Matthew Boulanger and R. Lee Lyman, anthropologists from the University of Missouri, compiled a list of radio-carbon dated Paleoindian sites from New York, Pennsylvania, New England, and parts of eastern Canada.  They also compiled a list of radio-carbon dated late Pleistocene megafaunal remains from…

View original 1,718 more words

Making Tools

Originally posted on Paleotool's Weblog:

Back to the beginnings.  Larry Kinsella is a great flint knapper and an all-around talented guy who, amongst other things, recreates stone-age technologies from his home near Cahokia Mounds State Historic Site (one of the great cities of the prehistoric world) in Illinois.
archymo-2

A 6.35 kilogram (14 US pound) nodule of Burlington chert.

Back in 2008, Larry, prompted by Tim Baumann, created a great lithic experiment for a Missouri Archaeology Month poster.

On May 28th,2008, Larry received an e-mail from Dr. Tim Baumann:
Larry, “I still need your help with the Missouri Archaeology Month Poster.
The theme for 2008 is prehistoric lithic resources in Missouri. The back of the poster will have unmodified samples of chert and other lithic resources used by Native Americans in Missouri. I am working with Jack Ray and utilizing his new book on Ozarks lithic resources. Jack is also organizing the fall symposium on…

View original 639 more words

What is the use of Archaeology? Naysayers crushed by Rev. #WhyArchMatters

Originally posted on Doug's Archaeology:

“But archaeology is not simply valuable as a purveyor of facts and evidences for the use of the historian. It elevates the mind of man; it enlarges his soul; it divests us of a part of our selfishness; it lifts us out of the rut of our every-day life; it makes our hearts beat in sympathy with those who cannot repay us even the “tribute of a sigh”; it educes affections which bless us and tend to make us blessings to all around, but which are apt to be dried up by too long and too intimate an acquaintance with the market-place and the exchange.”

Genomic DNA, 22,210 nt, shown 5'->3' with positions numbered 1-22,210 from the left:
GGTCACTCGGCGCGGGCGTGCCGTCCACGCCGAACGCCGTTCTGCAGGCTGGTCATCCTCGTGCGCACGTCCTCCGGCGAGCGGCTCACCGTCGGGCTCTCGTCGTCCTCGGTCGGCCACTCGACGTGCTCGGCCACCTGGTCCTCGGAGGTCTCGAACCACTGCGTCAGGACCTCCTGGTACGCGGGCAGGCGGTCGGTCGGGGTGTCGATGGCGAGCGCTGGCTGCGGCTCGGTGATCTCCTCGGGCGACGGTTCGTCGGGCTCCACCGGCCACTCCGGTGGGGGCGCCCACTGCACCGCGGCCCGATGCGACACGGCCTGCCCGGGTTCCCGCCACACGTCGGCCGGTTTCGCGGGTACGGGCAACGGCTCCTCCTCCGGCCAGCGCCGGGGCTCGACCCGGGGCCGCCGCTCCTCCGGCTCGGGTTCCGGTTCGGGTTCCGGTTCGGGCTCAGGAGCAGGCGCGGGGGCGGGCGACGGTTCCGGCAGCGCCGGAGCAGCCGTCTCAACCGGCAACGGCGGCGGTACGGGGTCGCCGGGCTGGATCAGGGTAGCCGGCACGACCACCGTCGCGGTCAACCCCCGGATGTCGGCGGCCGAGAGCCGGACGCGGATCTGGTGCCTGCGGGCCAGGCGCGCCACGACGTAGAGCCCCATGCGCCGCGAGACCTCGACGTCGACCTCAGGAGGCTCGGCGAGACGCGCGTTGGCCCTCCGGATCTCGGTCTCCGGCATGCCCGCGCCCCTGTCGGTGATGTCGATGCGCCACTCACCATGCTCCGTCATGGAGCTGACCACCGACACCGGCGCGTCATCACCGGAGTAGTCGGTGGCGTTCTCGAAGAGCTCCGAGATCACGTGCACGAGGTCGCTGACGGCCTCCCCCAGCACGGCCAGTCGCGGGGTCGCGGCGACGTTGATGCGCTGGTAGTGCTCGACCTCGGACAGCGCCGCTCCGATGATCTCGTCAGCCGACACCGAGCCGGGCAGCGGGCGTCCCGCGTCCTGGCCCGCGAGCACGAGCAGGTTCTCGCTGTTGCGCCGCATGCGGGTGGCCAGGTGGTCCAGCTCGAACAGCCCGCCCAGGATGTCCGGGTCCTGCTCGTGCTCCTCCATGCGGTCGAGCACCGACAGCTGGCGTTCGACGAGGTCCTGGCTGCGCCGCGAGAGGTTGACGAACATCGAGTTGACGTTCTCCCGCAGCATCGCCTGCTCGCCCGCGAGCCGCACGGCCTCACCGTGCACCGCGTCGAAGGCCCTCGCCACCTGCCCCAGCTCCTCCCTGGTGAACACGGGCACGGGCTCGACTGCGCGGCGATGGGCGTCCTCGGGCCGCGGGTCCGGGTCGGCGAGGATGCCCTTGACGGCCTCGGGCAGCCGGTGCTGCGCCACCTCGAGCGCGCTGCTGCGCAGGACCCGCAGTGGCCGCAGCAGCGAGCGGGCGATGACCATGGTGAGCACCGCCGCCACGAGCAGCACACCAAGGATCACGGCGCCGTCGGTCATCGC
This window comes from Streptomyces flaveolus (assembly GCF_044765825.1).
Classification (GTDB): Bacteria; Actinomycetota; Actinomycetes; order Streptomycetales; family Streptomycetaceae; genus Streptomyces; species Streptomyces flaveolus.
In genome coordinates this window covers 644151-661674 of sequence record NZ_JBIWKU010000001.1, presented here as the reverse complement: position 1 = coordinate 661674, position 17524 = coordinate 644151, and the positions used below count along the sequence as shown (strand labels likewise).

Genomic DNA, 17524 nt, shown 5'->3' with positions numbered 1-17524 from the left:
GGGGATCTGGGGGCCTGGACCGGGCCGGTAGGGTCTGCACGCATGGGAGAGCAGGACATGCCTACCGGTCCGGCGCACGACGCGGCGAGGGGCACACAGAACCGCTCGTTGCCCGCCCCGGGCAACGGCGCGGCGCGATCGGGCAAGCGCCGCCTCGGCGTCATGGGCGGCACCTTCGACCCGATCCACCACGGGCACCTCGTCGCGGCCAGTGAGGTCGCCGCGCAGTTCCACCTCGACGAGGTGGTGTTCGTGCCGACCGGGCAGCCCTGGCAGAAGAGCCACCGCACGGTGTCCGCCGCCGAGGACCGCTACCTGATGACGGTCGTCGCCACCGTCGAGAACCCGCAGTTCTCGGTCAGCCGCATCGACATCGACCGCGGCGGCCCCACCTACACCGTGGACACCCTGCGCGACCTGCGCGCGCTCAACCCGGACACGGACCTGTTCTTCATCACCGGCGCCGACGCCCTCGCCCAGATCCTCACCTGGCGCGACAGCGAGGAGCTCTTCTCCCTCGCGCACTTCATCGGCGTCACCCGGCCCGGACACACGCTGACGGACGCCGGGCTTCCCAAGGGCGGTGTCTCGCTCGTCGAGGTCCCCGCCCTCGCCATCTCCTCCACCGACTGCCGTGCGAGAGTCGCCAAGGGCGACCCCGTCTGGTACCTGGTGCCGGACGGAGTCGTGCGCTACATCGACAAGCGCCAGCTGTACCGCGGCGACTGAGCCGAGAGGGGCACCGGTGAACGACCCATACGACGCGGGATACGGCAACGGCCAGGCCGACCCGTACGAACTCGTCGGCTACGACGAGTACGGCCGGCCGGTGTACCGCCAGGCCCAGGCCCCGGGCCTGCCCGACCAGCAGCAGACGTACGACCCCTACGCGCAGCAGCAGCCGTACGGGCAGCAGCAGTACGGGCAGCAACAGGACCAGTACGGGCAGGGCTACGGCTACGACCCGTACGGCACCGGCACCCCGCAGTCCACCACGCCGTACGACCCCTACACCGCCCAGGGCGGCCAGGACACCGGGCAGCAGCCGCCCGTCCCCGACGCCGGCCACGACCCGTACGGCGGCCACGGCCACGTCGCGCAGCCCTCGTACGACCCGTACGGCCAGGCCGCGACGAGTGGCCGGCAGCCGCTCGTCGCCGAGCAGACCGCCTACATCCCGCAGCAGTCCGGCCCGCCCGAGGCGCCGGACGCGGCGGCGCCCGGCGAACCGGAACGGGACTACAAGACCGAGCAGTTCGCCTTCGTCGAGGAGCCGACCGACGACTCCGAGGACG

A few weeks ago I posted about how to write to your elected representatives.  This week I have reason to do so as the US congress is looking to cut the funding to Social and Behavioral Sciences of which Archaeology is a part of…

View original 2,692 more words

What is a curator?

Originally posted on Zygoma:

What is a curator?

Every so often I’ll meet someone who asks me what I do; this draws the response “I’m a natural history curator”*. Sometimes I will then be faced with the dreaded follow-up question “what does that mean?”

I hate it when this happens, because the curatorial role involves lots of different things and it can be hard to summarise them in any kind of concise and intelligible way. Different museums expect different things from curators, which will usually depend on the rest of the staffing structure. So when I answer I can only really answer for myself and what I think MY curatorial role entails.

DSC02587

The most obvious responsibility is “curating collections”, which is not actually an explanation in any meaningful way. To curate more or less means to “take care of”, but these days the museum sector has become professionalised and there are other specialists who take…

View original 776 more words

CFPo: THEN DIG – The Senses and Aesthetics of Archaeological Science

Originally posted on Middle Savagery:

CFPO_Then_Dig

I’m very excited to be co-editing a new issue of THEN DIG – the Open Access, Open Peer Review archaeology blog with Dr. Andrew Roddick. Here is an excerpt from the Call for Posts:

In this issue of Then Dig we explore encounters with the past in the context of archaeological science. From the abstract expressionist appreciation of ceramic thin sections, to the treasure hunt for phytoliths under a microscope, to the severe precautionary costumes of the Clean Room, we investigate the aesthetic, the multisensorial, and the profound in archaeological science.

After a small hiatus, the blog/journal has been thriving. I’ll be posting the last submission associated with the Zeitgeist theme very soon, and there’s a great line-up that Dr. James Flexner has put together from a conference on Oceania that will also be going up shortly.

I’ve also very much enjoyed the Open Peer Review style. It is…

View original 86 more words